15 replies | 1406 view(s)
  • encode's Avatar
    Yesterday, 21:50
    encode replied to a thread Status report in The Off-Topic Lounge
    Well, it was not exactly that I forgot to pay for the domain many years ago - I tried to change the domain provider that way. I didn't expect that the domain will be available through the auction only for the insane price... :_unknown2:
    11 replies | 262 view(s)
  • elit's Avatar
    Yesterday, 21:41
    elit replied to a thread HBA in Data Compression
    So i tried that binary coder(first link) to my BWT-only output. Silesia went to 46.4mb, which actually beat 7zip. On that 3.3mb exe it slightly beat bzip2 but not 7zip, and on bmp image is was surprisingly still weak at 126k. That said, it does look like ari encoder/model plays a lot in role and as you said, if I also used mtf it did hurt compression, unlike in my case. EDIT: and QLFC with my bwt output beat everything including bzip2 on bmp image, only on exe 7zip was better.
    15 replies | 1406 view(s)
  • Shelwien's Avatar
    Yesterday, 21:30
    Previous archives included perl scripts which I used to convert files, but okay, here's a C++ utility for the same thing, its easier than explaining perl. As to commandline syntax, open .bat files in texteditor and look how utilities are used. Commonly its "coder c input output" to compress a file, and "coder d input output" to decompress.
    95 replies | 8588 view(s)
  • Shelwien's Avatar
    Yesterday, 21:10
    Shelwien replied to a thread HBA in Data Compression
    Here're some reference sources: http://nishi.dreamhosters.com/u/rc_v5.rar binary adaptive arithmetic coder tuned for BWT data http://nishi.dreamhosters.com/u/BWT16.rar simple BWT/unBWT implementation for 8-bit and 16-bit alphabets. http://nishi.dreamhosters.com/u/gmtf_v1.rar MTF utility http://nishi.dreamhosters.com/u/bsc240_qlfc_v1.rar QLFC postcoder from bsc compressor In general: 1) Sorting with sub-byte alphabet is a bad idea for byte-aligned data (which is normal text, exes, 8bit+ images etc). It can be still good for other types of data (1-bit bitmap images). Its a bad idea because such sorting would mix up symbols from contexts with different alignment, and these would have different probability distributions. Basically the same reason as to why BWT compressors have problems with compression of sorted wordlists. 2) Compression-wise its best to directly encode BWT output with a bitwise arithmetic coder. MTF and other transforms actually hurt compression, but provide ways to improve coding speed. 3) LZ preprocessing is possible (it has to be LZ without entropy coding though, like LZ4 maybe), and can even be helpful to work around some common BWT issues with very redundant data, but like (2) its expected to hurt compression.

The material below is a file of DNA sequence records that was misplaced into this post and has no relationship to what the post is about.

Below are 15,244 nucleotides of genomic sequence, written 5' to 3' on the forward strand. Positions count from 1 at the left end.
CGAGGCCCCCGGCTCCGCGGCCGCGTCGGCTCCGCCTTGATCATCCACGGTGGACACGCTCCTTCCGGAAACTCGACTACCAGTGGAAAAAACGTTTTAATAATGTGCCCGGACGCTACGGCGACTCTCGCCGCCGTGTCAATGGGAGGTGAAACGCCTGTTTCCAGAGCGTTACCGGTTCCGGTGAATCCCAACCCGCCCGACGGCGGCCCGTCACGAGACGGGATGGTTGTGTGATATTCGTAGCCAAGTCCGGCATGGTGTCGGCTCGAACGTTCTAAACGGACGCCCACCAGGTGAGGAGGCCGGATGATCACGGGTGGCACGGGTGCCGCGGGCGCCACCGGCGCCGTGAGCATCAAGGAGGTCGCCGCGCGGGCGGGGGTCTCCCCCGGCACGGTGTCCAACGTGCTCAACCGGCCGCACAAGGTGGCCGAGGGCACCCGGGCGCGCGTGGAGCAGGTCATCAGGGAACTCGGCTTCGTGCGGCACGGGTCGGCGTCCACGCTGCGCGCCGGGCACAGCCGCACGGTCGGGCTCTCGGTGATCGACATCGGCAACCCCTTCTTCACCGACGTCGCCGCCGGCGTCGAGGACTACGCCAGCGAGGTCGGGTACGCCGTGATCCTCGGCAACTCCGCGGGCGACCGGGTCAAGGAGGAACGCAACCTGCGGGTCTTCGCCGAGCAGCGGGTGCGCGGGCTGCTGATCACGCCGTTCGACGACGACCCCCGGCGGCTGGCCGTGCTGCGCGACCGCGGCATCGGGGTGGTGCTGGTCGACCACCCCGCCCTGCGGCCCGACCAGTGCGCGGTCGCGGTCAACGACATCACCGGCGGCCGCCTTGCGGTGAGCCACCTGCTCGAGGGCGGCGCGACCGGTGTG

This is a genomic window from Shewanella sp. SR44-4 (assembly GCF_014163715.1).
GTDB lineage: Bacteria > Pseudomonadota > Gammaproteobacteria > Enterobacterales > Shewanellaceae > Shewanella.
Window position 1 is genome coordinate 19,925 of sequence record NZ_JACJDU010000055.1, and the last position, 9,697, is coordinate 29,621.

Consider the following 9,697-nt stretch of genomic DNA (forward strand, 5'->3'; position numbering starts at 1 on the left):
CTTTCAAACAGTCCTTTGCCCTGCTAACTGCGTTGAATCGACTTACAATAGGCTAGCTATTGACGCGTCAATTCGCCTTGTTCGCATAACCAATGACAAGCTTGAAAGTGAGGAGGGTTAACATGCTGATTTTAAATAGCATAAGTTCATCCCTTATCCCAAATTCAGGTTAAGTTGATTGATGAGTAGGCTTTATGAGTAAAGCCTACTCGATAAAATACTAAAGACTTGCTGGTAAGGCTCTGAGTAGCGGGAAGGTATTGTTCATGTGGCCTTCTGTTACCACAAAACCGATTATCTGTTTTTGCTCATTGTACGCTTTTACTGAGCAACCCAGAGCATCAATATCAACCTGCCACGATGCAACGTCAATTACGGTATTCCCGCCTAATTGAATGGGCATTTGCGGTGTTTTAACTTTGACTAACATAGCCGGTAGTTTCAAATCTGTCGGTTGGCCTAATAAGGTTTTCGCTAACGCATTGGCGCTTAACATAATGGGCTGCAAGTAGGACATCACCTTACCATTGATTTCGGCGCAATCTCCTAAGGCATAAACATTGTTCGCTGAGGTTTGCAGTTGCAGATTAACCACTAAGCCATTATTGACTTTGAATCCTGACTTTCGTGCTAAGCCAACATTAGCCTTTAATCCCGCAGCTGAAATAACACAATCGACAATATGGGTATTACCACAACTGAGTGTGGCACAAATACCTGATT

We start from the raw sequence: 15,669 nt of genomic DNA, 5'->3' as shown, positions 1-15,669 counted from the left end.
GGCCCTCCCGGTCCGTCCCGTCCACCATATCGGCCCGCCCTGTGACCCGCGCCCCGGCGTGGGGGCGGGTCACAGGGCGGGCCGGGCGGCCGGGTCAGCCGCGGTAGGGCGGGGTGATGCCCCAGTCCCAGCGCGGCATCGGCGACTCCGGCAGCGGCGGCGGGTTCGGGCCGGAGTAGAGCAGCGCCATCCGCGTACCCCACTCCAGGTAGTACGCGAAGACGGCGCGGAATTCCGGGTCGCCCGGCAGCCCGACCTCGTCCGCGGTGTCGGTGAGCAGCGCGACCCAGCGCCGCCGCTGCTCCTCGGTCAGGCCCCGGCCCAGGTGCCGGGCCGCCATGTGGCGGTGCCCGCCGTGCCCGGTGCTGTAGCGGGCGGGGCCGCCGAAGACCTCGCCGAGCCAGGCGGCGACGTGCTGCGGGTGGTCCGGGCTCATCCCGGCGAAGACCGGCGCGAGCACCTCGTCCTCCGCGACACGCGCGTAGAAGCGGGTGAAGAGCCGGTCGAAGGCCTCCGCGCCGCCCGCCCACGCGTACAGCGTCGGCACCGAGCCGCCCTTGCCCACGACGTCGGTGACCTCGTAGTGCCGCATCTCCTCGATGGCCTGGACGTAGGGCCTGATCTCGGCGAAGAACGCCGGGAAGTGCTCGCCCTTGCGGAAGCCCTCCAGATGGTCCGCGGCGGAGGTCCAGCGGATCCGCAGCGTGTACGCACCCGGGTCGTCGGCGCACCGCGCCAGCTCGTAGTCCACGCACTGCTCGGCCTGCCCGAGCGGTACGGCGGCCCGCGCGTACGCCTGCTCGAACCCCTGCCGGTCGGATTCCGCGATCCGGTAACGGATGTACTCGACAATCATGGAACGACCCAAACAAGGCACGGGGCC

15 replies | 1406 view(s)
  • LawCounsels's Avatar
    Yesterday, 21:02
    >> Update: I converted your file to binary and tested all 3 versions of sh_v2f coder (increment,static,decrement), all 3 seem to decode correctly. Attached Files 017.rar (29.7 KB, 0 views) can you post your text to binary converter please ... so far its remote developer testing , can you show me command to type to activate run your range coder encode and decode parameters format
    95 replies | 8588 view(s)
  • LawCounsels's Avatar
    Yesterday, 20:55
    total frequencies 26256 , frequencies now 0 to 14 ( not 0 to 15 as before , every symbols moved down 1 ) ie 11783 7936 3243 1658 794 409 213 116 48 33 12 7 2 1 1 attach SAMPLE2.rtf ( symbols 0 to 14 ) decoded different
    95 replies | 8588 view(s)
  • elit's Avatar
    Yesterday, 20:50
    elit replied to a thread HBA in Data Compression